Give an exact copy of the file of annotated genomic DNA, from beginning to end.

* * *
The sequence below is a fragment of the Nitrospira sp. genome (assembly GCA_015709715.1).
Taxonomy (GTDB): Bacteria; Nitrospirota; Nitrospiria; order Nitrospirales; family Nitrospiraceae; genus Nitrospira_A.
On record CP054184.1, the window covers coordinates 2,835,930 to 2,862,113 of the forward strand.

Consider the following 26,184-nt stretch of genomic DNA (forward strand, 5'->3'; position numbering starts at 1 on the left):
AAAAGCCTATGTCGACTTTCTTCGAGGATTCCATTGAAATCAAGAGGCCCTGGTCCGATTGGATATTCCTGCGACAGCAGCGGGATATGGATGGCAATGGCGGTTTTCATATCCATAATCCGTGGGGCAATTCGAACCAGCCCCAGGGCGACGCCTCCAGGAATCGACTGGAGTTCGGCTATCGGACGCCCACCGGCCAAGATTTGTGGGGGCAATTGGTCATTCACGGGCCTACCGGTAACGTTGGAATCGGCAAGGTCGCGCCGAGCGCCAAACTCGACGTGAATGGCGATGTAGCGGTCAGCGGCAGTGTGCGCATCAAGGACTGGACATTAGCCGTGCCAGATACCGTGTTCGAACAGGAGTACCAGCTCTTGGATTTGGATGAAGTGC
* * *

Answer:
The sequence below is a fragment of the Nitrospira sp. genome (assembly GCA_015709715.1).
Taxonomy (GTDB): Bacteria; Nitrospirota; Nitrospiria; order Nitrospirales; family Nitrospiraceae; genus Nitrospira_A.
On record CP054184.1, the window covers coordinates 2,835,930 to 2,862,113 of the forward strand.

Consider the following 26,184-nt stretch of genomic DNA (forward strand, 5'->3'; position numbering starts at 1 on the left):
AAAAGCCTATGTCGACTTTCTTCGAGGATTCCATTGAAATCAAGAGGCCCTGGTCCGATTGGATATTCCTGCGACAGCAGCGGGATATGGATGGCAATGGCGGTTTTCATATCCATAATCCGTGGGGCAATTCGAACCAGCCCCAGGGCGACGCCTCCAGGAATCGACTGGAGTTCGGCTATCGGACGCCCACCGGCCAAGATTTGTGGGGGCAATTGGTCATTCACGGGCCTACCGGTAACGTTGGAATCGGCAAGGTCGCGCCGAGCGCCAAACTCGACGTGAATGGCGATGTAGCGGTCAGCGGCAGTGTGCGCATCAAGGACTGGACATTAGCCGTGCCAGATACCGTGTTCGAACAGGAGTACCAGCTCTTGGATTTGGATGAAGTGC